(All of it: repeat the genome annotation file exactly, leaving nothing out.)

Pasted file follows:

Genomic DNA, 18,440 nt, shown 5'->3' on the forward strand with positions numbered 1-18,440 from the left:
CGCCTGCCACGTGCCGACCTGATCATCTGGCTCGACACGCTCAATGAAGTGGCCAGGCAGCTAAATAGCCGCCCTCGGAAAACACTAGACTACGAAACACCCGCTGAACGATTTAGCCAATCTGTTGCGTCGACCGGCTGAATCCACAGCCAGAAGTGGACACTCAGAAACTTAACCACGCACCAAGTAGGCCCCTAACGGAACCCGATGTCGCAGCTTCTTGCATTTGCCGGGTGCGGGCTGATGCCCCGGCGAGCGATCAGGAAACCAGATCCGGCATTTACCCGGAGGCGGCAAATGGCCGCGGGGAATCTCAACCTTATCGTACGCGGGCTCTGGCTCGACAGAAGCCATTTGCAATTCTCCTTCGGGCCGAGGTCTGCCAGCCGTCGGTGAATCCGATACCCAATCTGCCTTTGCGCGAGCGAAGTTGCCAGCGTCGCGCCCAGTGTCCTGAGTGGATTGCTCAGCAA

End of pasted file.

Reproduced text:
Genomic DNA, 18,440 nt, shown 5'->3' on the forward strand with positions numbered 1-18,440 from the left:
CGCCTGCCACGTGCCGACCTGATCATCTGGCTCGACACGCTCAATGAAGTGGCCAGGCAGCTAAATAGCCGCCCTCGGAAAACACTAGACTACGAAACACCCGCTGAACGATTTAGCCAATCTGTTGCGTCGACCGGCTGAATCCACAGCCAGAAGTGGACACTCAGAAACTTAACCACGCACCAAGTAGGCCCCTAACGGAACCCGATGTCGCAGCTTCTTGCATTTGCCGGGTGCGGGCTGATGCCCCGGCGAGCGATCAGGAAACCAGATCCGGCATTTACCCGGAGGCGGCAAATGGCCGCGGGGAATCTCAACCTTATCGTACGCGGGCTCTGGCTCGACAGAAGCCATTTGCAATTCTCCTTCGGGCCGAGGTCTGCCAGCCGTCGGTGAATCCGATACCCAATCTGCCTTTGCGCGAGCGAAGTTGCCAGCGTCGCGCCCAGTGTCCTGAGTGGATTGCTCAGCAA